Washington state’s greenhouse gas emissions from buildings have jumped by 50-percent over the last 30-years, more than any other source in our state. The catalyst for this is likely the state’s explosive growth, particularly in Western Washington where Seattle and Bellevue have experienced unprecedented population growth and economic prosperity. All the new office and apartment buildings have come at a cost to the environment: building-related emissions account for 27-percent of the carbon pollution in the state. As a result, lawmakers and Governor (and presidential candidate ) Jay Inslee passed, signed, and funded a Clean Buildings Act in the most recent legislative session. The bill sets to improve the energy performance of thousands of large commercial buildings in Washington.
The Clean Buildings Act requires buildings 50,000 square feet and larger throughout the state to meet an “energy utility index,” measured by energy use per square foot. Building owners will be able to decide which energy efficient measures they use to meet the standard, and there will be at least $75 million in a state-managed fund to help them comply.
Paladino can help building owners identify energy efficient measures in order to plan and design programs that meet the standard and reduce overall operating costs. (Learn more from our blog post Five strategies to improve energy performance in existing buildings.)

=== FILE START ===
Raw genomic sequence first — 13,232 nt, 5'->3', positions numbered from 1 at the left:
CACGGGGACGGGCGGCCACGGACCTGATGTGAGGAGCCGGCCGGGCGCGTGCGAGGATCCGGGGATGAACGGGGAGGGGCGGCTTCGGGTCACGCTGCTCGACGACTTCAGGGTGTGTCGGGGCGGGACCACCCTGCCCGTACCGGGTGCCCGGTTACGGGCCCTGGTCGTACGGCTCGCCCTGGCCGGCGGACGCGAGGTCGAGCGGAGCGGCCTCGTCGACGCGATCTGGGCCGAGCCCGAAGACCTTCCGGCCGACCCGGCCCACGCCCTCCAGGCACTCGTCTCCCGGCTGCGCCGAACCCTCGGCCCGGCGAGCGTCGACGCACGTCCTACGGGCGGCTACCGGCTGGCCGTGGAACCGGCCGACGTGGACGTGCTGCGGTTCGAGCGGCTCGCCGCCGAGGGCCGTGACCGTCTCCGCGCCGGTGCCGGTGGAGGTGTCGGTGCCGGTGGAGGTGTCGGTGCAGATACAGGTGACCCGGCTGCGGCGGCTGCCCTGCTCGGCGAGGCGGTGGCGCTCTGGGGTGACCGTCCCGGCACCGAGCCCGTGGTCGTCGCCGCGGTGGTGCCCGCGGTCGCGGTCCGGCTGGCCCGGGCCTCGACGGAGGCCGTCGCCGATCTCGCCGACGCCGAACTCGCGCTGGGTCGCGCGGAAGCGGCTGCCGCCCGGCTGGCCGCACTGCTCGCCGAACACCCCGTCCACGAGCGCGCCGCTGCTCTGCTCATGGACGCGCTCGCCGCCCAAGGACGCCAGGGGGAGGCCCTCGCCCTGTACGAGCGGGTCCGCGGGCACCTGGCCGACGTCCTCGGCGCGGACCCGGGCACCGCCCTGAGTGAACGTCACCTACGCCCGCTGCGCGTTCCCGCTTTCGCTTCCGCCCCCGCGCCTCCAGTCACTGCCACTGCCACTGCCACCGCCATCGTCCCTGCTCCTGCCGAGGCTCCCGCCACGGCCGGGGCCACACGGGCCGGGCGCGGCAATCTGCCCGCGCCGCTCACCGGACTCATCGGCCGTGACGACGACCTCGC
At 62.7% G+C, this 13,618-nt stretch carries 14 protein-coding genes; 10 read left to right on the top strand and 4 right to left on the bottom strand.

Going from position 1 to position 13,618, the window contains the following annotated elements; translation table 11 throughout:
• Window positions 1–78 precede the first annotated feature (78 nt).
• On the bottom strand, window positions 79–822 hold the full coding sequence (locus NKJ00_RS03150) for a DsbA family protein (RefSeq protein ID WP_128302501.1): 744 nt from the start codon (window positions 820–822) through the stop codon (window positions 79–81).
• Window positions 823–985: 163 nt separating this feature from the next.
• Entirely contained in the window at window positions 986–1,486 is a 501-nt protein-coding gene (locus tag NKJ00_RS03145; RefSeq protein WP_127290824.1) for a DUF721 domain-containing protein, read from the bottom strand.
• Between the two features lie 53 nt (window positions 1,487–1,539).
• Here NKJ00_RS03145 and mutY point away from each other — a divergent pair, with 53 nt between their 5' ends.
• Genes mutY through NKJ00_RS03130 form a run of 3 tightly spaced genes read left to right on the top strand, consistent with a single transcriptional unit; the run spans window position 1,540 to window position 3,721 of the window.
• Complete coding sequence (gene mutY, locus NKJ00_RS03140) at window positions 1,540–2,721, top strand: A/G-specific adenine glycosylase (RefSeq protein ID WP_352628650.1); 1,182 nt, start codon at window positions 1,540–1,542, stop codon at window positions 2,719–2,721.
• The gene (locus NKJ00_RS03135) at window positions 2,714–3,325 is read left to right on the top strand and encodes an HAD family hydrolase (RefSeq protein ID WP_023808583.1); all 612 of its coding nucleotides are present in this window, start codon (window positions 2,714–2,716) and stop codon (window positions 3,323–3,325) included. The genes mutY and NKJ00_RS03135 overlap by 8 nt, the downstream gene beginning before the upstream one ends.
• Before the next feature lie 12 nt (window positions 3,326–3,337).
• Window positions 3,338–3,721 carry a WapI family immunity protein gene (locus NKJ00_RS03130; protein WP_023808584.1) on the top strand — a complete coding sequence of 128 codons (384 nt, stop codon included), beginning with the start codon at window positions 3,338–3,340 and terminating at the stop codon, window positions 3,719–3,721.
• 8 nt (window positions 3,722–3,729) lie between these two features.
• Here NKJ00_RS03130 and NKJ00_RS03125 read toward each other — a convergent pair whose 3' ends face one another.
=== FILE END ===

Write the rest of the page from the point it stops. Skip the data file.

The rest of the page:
In addition, the law requires new buildings with parking to be EV-ready to serve electric vehicle charging with at least one space or 10-percent of the parking spaces available. Under the standard, a 100-car parking garage will need to dedicate at least 10 spaces for EV use and build out the electrical rooms to support charging for at least half of the spaces in the future. At the same time, Washington State is also going to require 100-percent of clean energy from its utilities by 2045, which will avoid the irony of charging electric vehicles with fossil fuels.
Multifamily buildings are not required to comply with the standard, but they will be eligible for financial incentives and technical assistance to encourage voluntary participation. The rules and incentives are still to be defined, and the state Energy Office is charged with developing and enacting the rules and incentives throughout the state. We support this emphasis on the existing built environment and are pleased that our Washington and the Seattle metro region will be joining Los Angeles and New York as leaders in greening urban environments.
While all of this is good news for the environment, Washington is still projected to fall short of its 2035 target for greenhouse gas emissions. The major culprit in our state continues to be GHG emissions from transportation. There is still more work to be done with transit oriented development and fossil fuel standards for cars. For now, we are celebrating victories for energy efficiency and greener buildings.